Yet Another Election

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The weeks of posturing, polls, predictions and promises that mark the run-up to an election have passed me by.  I’ve been very busy with work and I didn’t know about the UK general election until a friend in New York asked me what I thought of it.  A quick trip to the BBC News app explained which election he was referring to.

Over the last few days, I’ve surfaced enough to take the pulse of the campaigning and rhetoric and I’ve been underwhelmed with what I’ve heard, seen and read.  More specifically, here are my thoughts.

1          I sense that Theresa May has lost her way.  She doesn’t seem as capable as she did before the election was called.  I’ve heard snippets of the flip-flop on social care costs, which has the hallmarks of a last-minute idea that shouldn’t have made it anywhere near a manifesto.

2          Apart from the Home Secretary, Amber Rudd, appearing in a televised debate last week, Tory cabinet members seem to have been conspicuous by absence.  I don’t know whether that’s because they’ve absented themselves or they’ve been told to stay on the bench, but I’m confident that we’ll hear a lot from them if the Tories don’t hit a landslide at the polls.

3          I sense that old allegiances on party lines have been muddied by Brexit.  For many people, Brexit is the defining issue and they see neither Theresa May/the Conservative party nor Jeremy Corbyn/the Labour party offering anything that appeals to them on that crucial topic.  I wonder whether we’re heading for a political realignment that takes greater account of Brexit and who has a say in the form and terms of the UK’s exit from the EU.  Just a thought.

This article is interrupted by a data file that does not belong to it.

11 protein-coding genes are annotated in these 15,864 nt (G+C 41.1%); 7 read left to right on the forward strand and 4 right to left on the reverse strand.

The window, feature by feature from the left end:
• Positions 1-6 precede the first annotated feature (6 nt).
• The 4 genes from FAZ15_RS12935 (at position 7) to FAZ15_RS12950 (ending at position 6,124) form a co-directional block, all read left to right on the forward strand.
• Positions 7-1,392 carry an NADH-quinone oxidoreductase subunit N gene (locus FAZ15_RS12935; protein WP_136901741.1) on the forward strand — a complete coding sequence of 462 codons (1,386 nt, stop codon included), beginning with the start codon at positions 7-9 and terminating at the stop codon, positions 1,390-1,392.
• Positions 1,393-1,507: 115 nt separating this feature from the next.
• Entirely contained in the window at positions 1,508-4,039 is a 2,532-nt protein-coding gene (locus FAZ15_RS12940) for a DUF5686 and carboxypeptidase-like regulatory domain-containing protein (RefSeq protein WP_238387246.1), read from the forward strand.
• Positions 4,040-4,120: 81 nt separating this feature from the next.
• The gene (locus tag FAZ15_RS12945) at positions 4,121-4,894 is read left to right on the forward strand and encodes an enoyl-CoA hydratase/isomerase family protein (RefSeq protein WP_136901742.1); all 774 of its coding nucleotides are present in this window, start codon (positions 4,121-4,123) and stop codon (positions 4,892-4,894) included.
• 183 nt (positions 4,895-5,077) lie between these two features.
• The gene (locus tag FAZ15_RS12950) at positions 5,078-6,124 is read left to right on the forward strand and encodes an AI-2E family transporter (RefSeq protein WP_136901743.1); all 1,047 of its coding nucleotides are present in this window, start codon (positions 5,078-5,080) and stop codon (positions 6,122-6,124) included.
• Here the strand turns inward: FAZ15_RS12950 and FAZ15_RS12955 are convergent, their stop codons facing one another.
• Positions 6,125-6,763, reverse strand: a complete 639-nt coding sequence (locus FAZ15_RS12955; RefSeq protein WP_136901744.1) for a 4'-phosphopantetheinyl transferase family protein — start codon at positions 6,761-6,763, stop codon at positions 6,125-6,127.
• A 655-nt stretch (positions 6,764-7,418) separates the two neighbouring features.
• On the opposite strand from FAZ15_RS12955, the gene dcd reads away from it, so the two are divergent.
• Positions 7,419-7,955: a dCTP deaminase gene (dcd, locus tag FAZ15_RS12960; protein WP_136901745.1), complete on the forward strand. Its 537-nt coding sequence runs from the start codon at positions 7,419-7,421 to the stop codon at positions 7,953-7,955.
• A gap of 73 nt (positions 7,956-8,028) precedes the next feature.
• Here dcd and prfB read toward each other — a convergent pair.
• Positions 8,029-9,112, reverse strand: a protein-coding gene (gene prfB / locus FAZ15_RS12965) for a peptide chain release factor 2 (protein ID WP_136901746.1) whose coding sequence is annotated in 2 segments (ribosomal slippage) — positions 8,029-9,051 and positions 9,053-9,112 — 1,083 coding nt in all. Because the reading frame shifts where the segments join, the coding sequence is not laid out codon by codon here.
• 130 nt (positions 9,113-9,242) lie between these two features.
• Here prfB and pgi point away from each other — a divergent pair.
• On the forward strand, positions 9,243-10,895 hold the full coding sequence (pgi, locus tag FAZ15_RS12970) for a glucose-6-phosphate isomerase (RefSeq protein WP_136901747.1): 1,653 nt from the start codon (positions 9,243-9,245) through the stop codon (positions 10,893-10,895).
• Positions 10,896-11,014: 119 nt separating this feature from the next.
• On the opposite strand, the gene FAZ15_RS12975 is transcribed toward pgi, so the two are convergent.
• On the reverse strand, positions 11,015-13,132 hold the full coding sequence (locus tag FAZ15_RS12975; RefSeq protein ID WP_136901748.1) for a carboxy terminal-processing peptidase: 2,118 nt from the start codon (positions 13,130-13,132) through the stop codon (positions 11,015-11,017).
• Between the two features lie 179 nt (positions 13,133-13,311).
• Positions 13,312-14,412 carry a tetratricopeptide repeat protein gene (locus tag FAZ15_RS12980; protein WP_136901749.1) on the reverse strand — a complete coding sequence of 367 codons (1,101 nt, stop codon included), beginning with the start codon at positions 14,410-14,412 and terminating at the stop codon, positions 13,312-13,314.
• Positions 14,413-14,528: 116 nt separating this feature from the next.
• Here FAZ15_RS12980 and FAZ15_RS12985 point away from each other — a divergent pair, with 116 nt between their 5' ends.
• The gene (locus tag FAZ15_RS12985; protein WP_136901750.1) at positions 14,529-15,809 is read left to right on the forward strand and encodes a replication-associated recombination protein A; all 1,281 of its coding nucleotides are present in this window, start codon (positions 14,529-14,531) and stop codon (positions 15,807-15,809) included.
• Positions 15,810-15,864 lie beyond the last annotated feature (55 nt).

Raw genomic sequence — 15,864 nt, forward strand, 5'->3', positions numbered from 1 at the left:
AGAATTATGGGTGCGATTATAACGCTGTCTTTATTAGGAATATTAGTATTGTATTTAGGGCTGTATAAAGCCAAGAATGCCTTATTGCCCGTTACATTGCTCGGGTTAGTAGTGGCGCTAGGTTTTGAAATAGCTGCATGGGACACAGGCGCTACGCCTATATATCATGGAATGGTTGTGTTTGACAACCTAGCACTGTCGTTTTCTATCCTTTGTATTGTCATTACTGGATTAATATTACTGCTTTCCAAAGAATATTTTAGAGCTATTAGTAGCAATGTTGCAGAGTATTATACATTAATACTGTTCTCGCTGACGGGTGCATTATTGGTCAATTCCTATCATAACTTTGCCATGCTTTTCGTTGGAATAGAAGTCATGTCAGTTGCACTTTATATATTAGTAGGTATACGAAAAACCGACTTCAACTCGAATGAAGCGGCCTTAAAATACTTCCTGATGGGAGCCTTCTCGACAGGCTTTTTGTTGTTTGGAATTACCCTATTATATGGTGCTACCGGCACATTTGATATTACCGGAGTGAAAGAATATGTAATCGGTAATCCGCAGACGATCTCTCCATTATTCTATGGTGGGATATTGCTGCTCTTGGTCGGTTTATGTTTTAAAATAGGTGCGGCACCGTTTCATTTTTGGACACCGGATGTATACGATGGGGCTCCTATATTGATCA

4          Labour’s campaign message – For the Many Not the Few – struck me as being more likely to resonate with voters and hats off to whoever came up with it.  Not so convinced by what seems to be Theresa May’s slogan, rather than the Tory party’s campaign message:  Strong and Stable.  From where I’m sitting, it only seems credible if the alternative is having Jeremy Corbyn as Prime Minister.

5          That said, with the television on mute, Jeremy Corbyn appeared more Prime Ministerial than Theresa May last week.  He looked purposeful and confident.  His head was held high.  He exuded authority.  But the television was on mute.

6          Personally, I’d like to see a hung Parliament and a coalition government.  I don’t have confidence in either Theresa May or Jeremy Corbyn, the Conservative party or the Labour party, to run the country or negotiate our exit from the EU.  It would be ironic if a coalition required a deal with the Scottish National Party, which would no doubt want a further referendum on Scottish independence and might also seek to re-visit Brexit before forming a coalition government.